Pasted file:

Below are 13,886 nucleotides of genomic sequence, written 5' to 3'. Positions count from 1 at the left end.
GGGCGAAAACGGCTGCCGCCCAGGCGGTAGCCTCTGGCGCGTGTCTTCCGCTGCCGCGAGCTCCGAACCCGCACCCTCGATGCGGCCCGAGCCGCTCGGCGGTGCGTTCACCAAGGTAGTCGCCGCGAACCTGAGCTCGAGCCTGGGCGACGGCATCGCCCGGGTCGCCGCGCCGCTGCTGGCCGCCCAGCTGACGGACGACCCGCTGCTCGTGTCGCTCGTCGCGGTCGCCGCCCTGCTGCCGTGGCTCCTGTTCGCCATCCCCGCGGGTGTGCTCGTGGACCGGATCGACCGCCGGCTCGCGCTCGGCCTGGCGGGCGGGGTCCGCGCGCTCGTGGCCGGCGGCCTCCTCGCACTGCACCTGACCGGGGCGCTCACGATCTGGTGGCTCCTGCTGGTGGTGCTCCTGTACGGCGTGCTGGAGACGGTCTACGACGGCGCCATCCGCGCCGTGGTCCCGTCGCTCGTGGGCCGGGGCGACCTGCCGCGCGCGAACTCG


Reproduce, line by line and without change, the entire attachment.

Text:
Below are 13,886 nucleotides of genomic sequence, written 5' to 3'. Positions count from 1 at the left end.
GGGCGAAAACGGCTGCCGCCCAGGCGGTAGCCTCTGGCGCGTGTCTTCCGCTGCCGCGAGCTCCGAACCCGCACCCTCGATGCGGCCCGAGCCGCTCGGCGGTGCGTTCACCAAGGTAGTCGCCGCGAACCTGAGCTCGAGCCTGGGCGACGGCATCGCCCGGGTCGCCGCGCCGCTGCTGGCCGCCCAGCTGACGGACGACCCGCTGCTCGTGTCGCTCGTCGCGGTCGCCGCCCTGCTGCCGTGGCTCCTGTTCGCCATCCCCGCGGGTGTGCTCGTGGACCGGATCGACCGCCGGCTCGCGCTCGGCCTGGCGGGCGGGGTCCGCGCGCTCGTGGCCGGCGGCCTCCTCGCACTGCACCTGACCGGGGCGCTCACGATCTGGTGGCTCCTGCTGGTGGTGCTCCTGTACGGCGTGCTGGAGACGGTCTACGACGGCGCCATCCGCGCCGTGGTCCCGTCGCTCGTGGGCCGGGGCGACCTGCCGCGCGCGAACTCG